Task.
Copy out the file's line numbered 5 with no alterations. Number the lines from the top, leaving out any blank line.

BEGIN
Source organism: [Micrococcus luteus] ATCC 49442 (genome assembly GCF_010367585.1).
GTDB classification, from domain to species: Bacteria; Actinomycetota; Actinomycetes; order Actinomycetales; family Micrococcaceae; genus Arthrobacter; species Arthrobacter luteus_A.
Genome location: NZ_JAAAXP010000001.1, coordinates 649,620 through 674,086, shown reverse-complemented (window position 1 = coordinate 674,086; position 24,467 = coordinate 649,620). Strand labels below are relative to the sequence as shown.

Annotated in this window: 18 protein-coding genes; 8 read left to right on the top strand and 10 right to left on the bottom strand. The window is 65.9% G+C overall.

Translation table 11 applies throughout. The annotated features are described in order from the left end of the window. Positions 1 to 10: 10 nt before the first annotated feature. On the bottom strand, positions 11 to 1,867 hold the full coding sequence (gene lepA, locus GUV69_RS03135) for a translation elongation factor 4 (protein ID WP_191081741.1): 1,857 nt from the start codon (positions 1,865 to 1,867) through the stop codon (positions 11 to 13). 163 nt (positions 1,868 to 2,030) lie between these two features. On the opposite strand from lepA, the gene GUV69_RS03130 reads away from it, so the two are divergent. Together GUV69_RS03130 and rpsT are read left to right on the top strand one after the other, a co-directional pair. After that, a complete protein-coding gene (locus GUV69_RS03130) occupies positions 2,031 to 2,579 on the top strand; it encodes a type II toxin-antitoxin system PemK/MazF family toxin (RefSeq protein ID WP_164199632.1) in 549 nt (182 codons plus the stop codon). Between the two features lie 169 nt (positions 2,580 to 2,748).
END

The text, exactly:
Translation table 11 applies throughout. The annotated features are described in order from the left end of the window. Positions 1 to 10: 10 nt before the first annotated feature. On the bottom strand, positions 11 to 1,867 hold the full coding sequence (gene lepA, locus GUV69_RS03135) for a translation elongation factor 4 (protein ID WP_191081741.1): 1,857 nt from the start codon (positions 1,865 to 1,867) through the stop codon (positions 11 to 13). 163 nt (positions 1,868 to 2,030) lie between these two features. On the opposite strand from lepA, the gene GUV69_RS03130 reads away from it, so the two are divergent. Together GUV69_RS03130 and rpsT are read left to right on the top strand one after the other, a co-directional pair. After that, a complete protein-coding gene (locus GUV69_RS03130) occupies positions 2,031 to 2,579 on the top strand; it encodes a type II toxin-antitoxin system PemK/MazF family toxin (RefSeq protein ID WP_164199632.1) in 549 nt (182 codons plus the stop codon). Between the two features lie 169 nt (positions 2,580 to 2,748).